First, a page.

“Our chopper came down low and I was waiting to jump out the door but we were still about 20 feet in the air,” he recalled. “That’s when the machine gunner said get the f*** out and kicked me from the chopper. I landed on my back and the fall knocked the wind out of me. I got up and along with my men took cover. I, along with my medic, moved forward toward where our wounded men were. I could not tell where the enemy was shooting at us from because the jungle was near the rice paddies. I was behind a rock with my M-16 in my left hand, I turned to wave the ‘doc’ up and I got shot in my left elbow.”
When Newbill woke up he was laying on his back about 15 feet from the rock.
“I could see the rockets and tracers going over my head,” he recalled. “I must be hit, I thought. I started looking at my body and everything looked fine except I could not find my left arm. It was flipped up behind my back and my left hand was behind my ear. I knew it was mine because I could see my wedding ring on it. So, I grabbed my arm and pulled it around and put it on my stomach. At that point blood came shooting out like a faucet. It hurt like hell. I started yelling and could hear people saying where did the shot come from? I yelled, get me a bandage wrapping. The medic that was with me crawled over and put a tourniquet on my arm, then morphine. He saved my life. He left me two more hits of morphine too, if needed. He said, ‘You’re messed up bad.’”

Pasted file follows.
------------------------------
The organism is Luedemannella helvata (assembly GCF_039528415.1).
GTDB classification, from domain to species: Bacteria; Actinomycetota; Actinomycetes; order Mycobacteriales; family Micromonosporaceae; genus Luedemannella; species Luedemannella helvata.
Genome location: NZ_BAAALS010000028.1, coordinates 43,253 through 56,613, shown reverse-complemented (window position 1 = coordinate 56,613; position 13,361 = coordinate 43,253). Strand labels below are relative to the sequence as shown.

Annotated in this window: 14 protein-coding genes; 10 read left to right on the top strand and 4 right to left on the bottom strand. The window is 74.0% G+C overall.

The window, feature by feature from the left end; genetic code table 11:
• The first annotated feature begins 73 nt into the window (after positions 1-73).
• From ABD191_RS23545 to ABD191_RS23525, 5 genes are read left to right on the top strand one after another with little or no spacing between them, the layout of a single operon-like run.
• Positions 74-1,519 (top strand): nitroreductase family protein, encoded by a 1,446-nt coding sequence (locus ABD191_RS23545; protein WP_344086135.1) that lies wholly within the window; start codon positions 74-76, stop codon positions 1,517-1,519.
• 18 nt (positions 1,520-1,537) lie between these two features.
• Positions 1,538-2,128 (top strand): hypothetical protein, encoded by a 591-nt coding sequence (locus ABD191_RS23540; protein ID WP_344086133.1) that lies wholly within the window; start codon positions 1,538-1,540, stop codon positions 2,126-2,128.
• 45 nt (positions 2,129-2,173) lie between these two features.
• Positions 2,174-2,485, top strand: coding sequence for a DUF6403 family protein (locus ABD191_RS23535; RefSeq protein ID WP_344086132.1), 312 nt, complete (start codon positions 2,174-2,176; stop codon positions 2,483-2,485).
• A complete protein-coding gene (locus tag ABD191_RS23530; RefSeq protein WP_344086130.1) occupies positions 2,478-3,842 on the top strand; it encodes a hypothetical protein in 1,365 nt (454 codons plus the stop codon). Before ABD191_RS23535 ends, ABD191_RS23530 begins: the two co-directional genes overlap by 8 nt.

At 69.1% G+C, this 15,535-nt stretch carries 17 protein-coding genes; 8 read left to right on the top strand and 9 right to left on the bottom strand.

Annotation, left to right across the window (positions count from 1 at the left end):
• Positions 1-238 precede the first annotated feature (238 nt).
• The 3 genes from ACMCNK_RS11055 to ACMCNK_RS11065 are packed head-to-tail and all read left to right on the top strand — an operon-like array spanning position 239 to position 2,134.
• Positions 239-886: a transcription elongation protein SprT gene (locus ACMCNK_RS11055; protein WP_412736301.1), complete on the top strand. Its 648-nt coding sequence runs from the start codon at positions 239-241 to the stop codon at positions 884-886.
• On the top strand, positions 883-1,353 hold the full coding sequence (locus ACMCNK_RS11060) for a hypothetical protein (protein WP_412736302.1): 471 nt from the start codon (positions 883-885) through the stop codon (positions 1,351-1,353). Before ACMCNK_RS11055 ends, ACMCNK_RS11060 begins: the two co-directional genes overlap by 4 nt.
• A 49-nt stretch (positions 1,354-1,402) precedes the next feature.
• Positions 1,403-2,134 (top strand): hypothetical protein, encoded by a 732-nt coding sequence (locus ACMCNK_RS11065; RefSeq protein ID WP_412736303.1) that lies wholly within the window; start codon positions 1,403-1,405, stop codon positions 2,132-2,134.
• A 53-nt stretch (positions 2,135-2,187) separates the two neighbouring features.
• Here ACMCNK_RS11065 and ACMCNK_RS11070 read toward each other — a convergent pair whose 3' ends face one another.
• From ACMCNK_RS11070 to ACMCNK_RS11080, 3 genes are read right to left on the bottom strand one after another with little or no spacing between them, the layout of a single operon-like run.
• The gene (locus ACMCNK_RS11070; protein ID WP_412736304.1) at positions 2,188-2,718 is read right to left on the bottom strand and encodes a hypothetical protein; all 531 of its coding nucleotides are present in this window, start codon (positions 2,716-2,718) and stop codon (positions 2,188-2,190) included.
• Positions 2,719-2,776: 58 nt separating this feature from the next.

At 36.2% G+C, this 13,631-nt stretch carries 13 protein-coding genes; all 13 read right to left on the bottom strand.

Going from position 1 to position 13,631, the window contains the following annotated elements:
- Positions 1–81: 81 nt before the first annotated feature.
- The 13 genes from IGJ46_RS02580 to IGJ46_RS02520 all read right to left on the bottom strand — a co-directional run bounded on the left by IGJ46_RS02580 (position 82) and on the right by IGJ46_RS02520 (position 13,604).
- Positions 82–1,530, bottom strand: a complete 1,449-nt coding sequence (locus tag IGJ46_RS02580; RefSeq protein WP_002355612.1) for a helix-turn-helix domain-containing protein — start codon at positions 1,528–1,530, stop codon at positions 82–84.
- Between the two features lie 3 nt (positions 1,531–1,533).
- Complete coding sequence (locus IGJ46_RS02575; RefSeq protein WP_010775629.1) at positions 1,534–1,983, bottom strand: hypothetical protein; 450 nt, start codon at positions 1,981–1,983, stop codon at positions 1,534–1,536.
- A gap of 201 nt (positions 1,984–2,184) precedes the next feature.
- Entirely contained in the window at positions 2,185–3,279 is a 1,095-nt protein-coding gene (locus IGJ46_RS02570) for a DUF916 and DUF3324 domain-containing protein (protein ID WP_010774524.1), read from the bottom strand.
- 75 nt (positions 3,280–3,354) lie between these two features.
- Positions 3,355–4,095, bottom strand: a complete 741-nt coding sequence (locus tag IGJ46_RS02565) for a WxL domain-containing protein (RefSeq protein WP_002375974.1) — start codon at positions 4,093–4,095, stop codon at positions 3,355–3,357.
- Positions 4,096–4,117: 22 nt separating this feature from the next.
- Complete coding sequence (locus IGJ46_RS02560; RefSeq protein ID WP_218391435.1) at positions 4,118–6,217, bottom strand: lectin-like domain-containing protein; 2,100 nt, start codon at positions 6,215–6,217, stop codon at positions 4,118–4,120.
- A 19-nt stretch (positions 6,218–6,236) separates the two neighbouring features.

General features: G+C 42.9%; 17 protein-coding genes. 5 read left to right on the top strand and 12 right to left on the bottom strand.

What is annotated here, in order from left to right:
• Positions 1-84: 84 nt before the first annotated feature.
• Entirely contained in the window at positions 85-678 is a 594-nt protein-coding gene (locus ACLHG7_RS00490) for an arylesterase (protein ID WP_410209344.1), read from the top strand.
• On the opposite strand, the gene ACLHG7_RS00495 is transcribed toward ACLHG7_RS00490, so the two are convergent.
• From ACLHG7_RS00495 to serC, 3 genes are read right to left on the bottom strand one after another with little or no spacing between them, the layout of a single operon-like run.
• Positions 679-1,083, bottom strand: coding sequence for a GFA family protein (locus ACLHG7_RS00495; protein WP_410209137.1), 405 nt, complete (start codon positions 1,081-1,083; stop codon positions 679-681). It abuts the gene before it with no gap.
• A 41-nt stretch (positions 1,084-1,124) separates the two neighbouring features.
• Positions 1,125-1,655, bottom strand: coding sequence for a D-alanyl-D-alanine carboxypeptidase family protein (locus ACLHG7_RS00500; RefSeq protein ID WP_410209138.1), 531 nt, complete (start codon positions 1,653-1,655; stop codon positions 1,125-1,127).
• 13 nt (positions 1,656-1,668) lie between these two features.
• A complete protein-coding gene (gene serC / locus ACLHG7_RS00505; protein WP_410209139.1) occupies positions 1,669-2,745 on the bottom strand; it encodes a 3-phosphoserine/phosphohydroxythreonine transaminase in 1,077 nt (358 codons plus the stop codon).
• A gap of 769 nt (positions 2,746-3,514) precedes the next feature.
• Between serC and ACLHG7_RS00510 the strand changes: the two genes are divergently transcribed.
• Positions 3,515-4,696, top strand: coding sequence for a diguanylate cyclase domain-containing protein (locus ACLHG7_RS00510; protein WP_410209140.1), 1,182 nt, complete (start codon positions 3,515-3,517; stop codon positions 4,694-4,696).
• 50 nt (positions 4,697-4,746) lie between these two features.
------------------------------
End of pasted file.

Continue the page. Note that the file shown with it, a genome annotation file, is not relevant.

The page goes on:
Newbill passed out several times but was picked up by an American Armoured Personnel Carrier.
“The APC commander asked me if I wanted a beer,” he recalled. “I drank one. I was just so thirsty since I lost so much blood.”
Newbill remembers fading in and out of consciousness.
“I ended up in a field hospital and woke up with my arm in traction,” he said. “I remember seeing the tips of my fingers and was happy I still had an arm.”
He was moved to Tachikawa Air Base, Japan then to a hospital in the Philippines. On New Years Eve 1967 he was transferred to Walter Reed National Military Medical Center, Bethesda, Md.
“I spent nine months there,” said Newbill. “I have no pronation or supination in my left arm and for long time I could not move my fingers.”